The top US and Russian diplomats traded demands in a 90-minute high-stakes meeting in Geneva on Friday aimed at defusing tensions about Ukraine.
The talks at at an historic hotel on Lake Geneva capped a diplomatic blitz by US Secretary of State Antony Blinken this week, who also stopped in Kiev and Berlin as Washington and its allies scramble to avert a potential war on Europe's eastern flank.
Both Blinken and Russian Foreign Minister Sergei Lavrov had lowered expectations for the talks, and they were met. No tangible results were announced, but both said they expected discussions to continue.
Blinken said their "frank and substantive" conversation would allow for the sides to "carry forward" the diplomatic work of resolving their differences.
"So that is the choice Russia faces," Blinken told reporters afterwards. "It can choose the path of diplomacy that leads to peace and security, or the path that will lead only to conflict, severe consequences and international condemnation."
Any form of military aggression against Ukraine would be met with a "united, swift and severe response," Blinken said several times.
The US has said it is prepared to impose the toughest economic sanctions yet against Moscow.
Lavrov, for his part, said Russia expects a written response from the US next week to its proposals on security guarantees.
Lavrov was referring to a sweeping set of demands issued by the Kremlin to the United States and NATO last month. They include a promise that the Western military bloc would not expand further eastward.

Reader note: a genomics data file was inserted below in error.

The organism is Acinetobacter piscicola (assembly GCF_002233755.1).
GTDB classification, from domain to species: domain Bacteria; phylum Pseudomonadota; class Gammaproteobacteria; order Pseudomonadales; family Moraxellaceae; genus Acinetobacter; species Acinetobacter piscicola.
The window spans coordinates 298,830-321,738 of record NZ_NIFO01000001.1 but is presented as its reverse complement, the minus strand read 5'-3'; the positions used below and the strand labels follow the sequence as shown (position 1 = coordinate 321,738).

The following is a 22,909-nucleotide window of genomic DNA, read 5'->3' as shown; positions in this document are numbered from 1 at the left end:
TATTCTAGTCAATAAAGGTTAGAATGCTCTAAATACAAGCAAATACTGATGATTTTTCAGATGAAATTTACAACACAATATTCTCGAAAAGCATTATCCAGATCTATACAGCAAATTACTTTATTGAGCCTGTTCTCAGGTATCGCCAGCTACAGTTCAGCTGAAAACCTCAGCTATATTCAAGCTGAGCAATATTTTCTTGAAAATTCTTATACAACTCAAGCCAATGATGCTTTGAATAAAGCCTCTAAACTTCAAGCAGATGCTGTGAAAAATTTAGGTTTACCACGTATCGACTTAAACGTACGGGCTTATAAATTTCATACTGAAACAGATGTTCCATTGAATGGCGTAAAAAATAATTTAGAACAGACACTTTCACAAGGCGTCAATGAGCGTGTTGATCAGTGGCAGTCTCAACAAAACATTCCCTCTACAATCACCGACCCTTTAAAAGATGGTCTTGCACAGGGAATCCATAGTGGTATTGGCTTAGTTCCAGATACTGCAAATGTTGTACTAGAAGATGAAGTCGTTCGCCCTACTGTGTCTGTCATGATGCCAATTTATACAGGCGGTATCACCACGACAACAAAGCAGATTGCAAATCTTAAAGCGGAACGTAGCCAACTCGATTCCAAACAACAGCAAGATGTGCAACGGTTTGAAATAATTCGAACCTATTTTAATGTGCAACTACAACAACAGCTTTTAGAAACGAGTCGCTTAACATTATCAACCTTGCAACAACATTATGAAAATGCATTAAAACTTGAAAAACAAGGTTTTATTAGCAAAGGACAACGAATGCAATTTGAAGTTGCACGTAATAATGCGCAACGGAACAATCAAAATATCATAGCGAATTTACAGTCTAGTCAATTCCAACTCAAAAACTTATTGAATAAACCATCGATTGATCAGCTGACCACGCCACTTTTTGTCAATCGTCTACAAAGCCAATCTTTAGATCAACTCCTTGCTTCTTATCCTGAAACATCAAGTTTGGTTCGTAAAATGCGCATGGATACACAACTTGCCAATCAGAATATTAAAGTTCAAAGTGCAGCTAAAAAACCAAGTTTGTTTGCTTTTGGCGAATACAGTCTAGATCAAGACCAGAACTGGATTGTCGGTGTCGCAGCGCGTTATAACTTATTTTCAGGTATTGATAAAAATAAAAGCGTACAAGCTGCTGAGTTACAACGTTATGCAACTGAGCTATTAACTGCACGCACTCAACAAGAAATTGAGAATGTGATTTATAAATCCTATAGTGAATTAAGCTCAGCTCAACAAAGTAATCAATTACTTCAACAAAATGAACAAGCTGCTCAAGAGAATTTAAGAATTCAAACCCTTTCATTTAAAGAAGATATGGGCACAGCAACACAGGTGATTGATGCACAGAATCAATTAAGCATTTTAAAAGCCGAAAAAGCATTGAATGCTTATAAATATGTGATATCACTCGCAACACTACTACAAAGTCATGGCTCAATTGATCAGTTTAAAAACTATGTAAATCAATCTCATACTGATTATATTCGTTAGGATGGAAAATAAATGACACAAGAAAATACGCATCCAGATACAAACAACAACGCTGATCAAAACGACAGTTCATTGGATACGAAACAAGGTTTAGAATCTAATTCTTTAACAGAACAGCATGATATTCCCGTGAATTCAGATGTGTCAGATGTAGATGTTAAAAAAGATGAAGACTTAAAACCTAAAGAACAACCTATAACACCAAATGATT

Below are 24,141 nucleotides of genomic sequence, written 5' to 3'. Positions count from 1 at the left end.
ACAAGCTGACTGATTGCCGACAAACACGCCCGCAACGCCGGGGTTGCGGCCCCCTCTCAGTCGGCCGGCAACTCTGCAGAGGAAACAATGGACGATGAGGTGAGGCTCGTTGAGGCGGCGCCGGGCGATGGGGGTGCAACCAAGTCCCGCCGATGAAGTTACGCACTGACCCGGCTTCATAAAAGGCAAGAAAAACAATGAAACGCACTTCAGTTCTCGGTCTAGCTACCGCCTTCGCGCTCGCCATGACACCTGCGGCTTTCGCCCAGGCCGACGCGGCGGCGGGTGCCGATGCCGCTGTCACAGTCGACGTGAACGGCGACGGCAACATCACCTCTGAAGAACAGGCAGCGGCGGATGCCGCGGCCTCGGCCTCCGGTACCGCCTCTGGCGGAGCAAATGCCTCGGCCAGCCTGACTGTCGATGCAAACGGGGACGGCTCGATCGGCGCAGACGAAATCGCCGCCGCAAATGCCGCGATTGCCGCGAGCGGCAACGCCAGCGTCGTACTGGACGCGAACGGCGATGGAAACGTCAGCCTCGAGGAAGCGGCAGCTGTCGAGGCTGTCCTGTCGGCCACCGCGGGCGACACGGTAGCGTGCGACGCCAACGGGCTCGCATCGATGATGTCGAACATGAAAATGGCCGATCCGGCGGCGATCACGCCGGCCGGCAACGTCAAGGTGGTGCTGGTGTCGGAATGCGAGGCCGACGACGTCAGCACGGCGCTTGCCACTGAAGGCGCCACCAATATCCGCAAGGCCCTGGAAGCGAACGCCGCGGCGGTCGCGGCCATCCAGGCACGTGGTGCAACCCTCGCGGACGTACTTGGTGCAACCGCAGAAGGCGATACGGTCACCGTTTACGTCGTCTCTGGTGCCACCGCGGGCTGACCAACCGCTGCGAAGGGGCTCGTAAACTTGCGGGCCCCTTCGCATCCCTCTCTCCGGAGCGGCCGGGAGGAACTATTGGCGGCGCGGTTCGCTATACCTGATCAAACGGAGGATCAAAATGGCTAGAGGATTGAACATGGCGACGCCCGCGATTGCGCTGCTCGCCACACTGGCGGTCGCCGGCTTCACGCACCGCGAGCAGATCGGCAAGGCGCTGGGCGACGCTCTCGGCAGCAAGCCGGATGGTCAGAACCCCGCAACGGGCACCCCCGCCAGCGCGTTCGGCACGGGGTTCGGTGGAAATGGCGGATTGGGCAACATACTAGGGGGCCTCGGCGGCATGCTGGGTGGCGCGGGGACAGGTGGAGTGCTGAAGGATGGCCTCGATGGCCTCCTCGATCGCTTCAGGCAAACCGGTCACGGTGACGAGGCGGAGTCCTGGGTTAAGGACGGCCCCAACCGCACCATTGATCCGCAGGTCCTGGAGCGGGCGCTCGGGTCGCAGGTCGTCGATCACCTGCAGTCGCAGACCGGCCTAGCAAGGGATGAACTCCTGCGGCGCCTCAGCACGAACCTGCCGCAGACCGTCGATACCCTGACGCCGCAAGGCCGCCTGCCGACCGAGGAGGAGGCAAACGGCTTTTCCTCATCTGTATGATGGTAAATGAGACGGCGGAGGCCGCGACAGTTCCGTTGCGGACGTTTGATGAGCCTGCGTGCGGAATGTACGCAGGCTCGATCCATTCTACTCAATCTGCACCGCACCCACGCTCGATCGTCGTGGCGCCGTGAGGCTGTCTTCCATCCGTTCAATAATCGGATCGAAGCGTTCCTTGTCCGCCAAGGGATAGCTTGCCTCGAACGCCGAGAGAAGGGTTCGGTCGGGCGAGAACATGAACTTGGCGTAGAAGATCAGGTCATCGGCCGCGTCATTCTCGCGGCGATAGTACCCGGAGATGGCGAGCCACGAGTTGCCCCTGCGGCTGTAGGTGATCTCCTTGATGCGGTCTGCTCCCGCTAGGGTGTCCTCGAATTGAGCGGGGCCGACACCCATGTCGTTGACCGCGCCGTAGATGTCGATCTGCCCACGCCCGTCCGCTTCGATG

NATO 'open to discussions'
NATO has said it is open to discussions, but has rebuffed Moscow's chief demand that Ukraine never be admitted and that the alliance stay out of what Russia considers its sphere of influence.
Blinken said that Washington would respond in writing to Russia while also sharing its own concerns about Russian activities. He said on Friday that US President Joe Biden was also ready for direct talks or another face-to-face meeting with Russian leader Vladimir Putin, should that help resolve conflicts. The two presidents met in June in Geneva for their first summit.
Lavrov said further high-level talks should only come after the response is delivered.
He also once again called on the West to end the "anti-Russia hysteria" and once again said that Russia poses no threat to Ukraine.
Washington, Kiev and capitals across Europe say Russia's recent build-up of 100,000 troops and heavy equipment along the Ukraine border could be the prelude to an attack and are demanding a pull back.
Efforts to break the impasse have been in full swing for the past few weeks - including at NATO, the Organization for Security and Co-operation in Europe (OSCE) and direct talks with Moscow - but have so far have not calmed tensions.
Blinken said Washington and Moscow might be able to find areas of agreement to address each other's concerns, citing increased transparency in military activities as one example.